BBC HomeExplore the BBC
This page has been archived and is no longer updated. Find out more about page archiving.

28 October 2014
BBC Cornwall Attractions BBC Cornwall Attractions
BBC Cornwall Attractions

BBC Homepage

Extreme Sports
Alex Parks
Video Nation
Junior Football
Message Board
BBC Local Radio
Site Map



Contact Us

Tall ships and Peg Leg Pascoe greet you!
The Shipwreck and Heritage Centre
The Shipwreck and Heritage Centre has thousands of aretfacts.

Charlestown was built by Charles Rashleigh and for years was part of the thriving China Clay world.

Now its beauty and history attracts families and film makers.

Charlestown Shipwreck and Heritage Centre
This web page offers opening hours and more details about various sections within the centre.

The BBC is not responsible for the content of external websites.

+ The port of Charlestown is named after the man who built it, Charles Rashleigh.

+ It was built between 1790 and 1810 and used for the export of china clay.

+ The harbour has survived the many years since and is now used by film producers from around the world.

+ The harbour is home to many spectacular Tall Ships.

View a printable version of this page.

The beautiful port of Charlestown has been attracting thousands of visitors for many years.

The Shipwreck and Heritage Centre stands above the old harbour and houses many artefacts ranging from the Titanic to diving equipment.

"I used to work in London, when I came to Charlestown I could not believe somewhere like this existed," says David Ettritch, the curator of the centre. "To me, this village is perfect. Outside you have the harbour and the lovely tall ships. Inside the museum there is the largest collection of shipwreck aretfacts there is in europe."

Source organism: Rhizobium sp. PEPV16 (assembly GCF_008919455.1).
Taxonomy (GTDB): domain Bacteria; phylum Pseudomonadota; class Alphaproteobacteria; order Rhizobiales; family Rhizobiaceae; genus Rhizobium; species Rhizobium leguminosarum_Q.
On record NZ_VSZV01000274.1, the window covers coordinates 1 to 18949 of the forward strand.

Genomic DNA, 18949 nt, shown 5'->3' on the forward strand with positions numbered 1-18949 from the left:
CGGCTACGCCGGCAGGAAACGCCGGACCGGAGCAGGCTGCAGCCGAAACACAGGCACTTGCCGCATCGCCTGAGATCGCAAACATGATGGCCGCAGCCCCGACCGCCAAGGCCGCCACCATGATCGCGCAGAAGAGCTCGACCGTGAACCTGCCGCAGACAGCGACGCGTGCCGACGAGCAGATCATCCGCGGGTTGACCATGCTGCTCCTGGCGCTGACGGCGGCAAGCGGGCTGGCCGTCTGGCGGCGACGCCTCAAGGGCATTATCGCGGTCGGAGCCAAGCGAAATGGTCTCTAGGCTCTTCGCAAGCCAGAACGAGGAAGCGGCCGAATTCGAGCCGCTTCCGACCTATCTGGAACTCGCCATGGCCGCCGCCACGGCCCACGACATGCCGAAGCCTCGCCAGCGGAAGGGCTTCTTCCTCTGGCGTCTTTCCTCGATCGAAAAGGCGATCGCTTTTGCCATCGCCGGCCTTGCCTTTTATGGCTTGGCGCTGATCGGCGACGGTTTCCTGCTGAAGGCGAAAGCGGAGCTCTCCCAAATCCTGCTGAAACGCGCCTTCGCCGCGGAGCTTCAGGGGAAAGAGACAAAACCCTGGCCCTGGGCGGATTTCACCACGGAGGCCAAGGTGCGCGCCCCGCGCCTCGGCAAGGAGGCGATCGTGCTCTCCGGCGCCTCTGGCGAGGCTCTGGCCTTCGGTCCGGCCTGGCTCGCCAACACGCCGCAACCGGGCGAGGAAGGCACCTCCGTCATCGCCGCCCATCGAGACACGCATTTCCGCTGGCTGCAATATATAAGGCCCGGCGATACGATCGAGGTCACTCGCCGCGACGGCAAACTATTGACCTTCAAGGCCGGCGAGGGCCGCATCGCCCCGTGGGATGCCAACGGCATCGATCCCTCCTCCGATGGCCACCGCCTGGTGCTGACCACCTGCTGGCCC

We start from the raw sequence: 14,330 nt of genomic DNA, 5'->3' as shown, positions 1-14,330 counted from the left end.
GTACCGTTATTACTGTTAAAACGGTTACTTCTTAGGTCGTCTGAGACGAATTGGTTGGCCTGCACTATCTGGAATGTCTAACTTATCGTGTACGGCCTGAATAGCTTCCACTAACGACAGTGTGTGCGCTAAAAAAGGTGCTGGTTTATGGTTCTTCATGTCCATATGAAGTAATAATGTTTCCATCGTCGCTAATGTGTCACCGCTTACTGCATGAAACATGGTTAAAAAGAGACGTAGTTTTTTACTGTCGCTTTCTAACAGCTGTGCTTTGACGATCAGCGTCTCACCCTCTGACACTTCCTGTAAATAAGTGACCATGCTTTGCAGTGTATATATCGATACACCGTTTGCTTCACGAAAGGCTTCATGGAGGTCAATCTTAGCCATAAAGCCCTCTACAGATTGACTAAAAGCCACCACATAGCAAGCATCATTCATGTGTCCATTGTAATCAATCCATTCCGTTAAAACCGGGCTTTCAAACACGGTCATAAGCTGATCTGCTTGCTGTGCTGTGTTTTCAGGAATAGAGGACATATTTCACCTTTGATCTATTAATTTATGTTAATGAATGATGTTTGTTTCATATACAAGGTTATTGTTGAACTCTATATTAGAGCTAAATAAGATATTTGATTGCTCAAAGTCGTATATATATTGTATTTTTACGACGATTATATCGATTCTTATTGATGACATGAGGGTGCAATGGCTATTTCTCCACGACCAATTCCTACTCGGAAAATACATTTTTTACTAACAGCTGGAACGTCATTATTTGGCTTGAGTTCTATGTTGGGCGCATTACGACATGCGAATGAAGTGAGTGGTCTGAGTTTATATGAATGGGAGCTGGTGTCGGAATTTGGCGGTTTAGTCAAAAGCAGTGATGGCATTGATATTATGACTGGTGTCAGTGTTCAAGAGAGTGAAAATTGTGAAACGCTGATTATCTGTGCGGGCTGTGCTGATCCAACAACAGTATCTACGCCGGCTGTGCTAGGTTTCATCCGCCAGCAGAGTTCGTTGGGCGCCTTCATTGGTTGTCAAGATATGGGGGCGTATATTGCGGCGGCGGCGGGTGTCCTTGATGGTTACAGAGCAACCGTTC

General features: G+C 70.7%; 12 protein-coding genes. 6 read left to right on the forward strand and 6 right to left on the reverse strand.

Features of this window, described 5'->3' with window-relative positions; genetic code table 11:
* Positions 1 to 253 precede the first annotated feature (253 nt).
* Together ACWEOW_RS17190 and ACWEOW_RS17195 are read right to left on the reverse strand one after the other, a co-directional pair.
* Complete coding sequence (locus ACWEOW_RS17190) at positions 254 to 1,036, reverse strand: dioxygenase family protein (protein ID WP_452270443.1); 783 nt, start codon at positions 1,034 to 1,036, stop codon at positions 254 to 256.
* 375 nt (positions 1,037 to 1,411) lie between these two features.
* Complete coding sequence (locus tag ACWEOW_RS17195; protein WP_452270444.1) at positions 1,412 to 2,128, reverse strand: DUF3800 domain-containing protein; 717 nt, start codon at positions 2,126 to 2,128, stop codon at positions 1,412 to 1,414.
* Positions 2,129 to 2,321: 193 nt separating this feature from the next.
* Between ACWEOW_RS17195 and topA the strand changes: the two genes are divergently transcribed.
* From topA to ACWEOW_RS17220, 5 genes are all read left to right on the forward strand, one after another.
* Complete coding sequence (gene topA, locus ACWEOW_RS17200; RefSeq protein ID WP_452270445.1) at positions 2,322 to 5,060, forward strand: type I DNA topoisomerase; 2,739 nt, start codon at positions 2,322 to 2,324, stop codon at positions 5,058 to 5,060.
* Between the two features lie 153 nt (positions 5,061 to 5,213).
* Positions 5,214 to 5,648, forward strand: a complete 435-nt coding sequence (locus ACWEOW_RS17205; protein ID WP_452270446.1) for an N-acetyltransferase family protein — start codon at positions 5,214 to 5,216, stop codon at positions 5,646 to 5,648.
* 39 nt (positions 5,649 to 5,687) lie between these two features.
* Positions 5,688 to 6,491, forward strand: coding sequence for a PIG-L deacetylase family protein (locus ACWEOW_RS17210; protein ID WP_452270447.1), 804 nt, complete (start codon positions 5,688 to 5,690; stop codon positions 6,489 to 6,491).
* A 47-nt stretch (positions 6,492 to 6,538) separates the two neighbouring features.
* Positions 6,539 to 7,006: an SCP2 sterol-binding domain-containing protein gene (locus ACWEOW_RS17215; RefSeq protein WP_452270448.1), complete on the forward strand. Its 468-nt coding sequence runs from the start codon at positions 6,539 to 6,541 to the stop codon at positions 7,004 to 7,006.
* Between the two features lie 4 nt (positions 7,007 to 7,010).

Models tell the story of Charles Rashleigh
A scene of Charles Rashleigh who built up Charlestown.

The harbour has attracted many film-makers since its exporting business started to decline.

"We have had the Three Musketeers, Moll Flanders, and many more filmed in Charlestown," explains David."It is a genuine port built around 1791. The harbour hasn't changed much. The houses are still as they were when they were originally built. There is very little cost to the film-makers as they don't have to make many changes.

Charlestown Harbour houses the old and the new as the Earl is given a face lift for television
The Earl Of Pembroke is being used in the Hornblower series.

When you walk up to the heritage centre you are welcomed by an old rogue who has been greeting visitors for more than 20 years. Peg Leg Pascoe is a pirate who is permanently in the jail at Charlestown.

The infamous Peg Leg Pascoe
Old Peg Leg welcomes visitors from his jail in Charlestown.

"Old Peg Leg has become a popular fixture at the centre," smiles David. "We have parents coming to us saying they remembered the pirate when they were children!"

The Heritage centre houses thousands of artefacts. The Titanic section is proving very popular as this year marks the 90th anniversary of its sinking.

"There is always a great fascination with the Titanic," says David. "We have had many people visit us who said they had relatives who died on the ship."

For children many of the exhibitions have moving models. A new addition is the super cruisers, these are model boats for children to move around the water. Adults find these appealing too!

Static ship controls in the Heritage Centre
Children can steer a static ship in the Heritage Centre.

"We have so many artefacts we could do with more room," laughs David. "We are like a gallon poured into a pint pot."

David recommends you allow an hour and a half to look around. If you are really interested in diving and shipwrecks you could easily spend all day there.

DIRECTIONS From St Austell, take the A3061 into Charlestown. The Shipwreck & Heritage Centre is on the left of the Harbour.

Top | Attractions Index | Home
Also in this section
Read the latest music reviews

David White's mini site

Calling all unsigned acts
News Film link Message Board Contact Us
BBC Cornwall
Phoenix Wharf, Truro, Cornwall
01872 275421

About the BBC | Help | Terms of Use | Privacy & Cookies Policy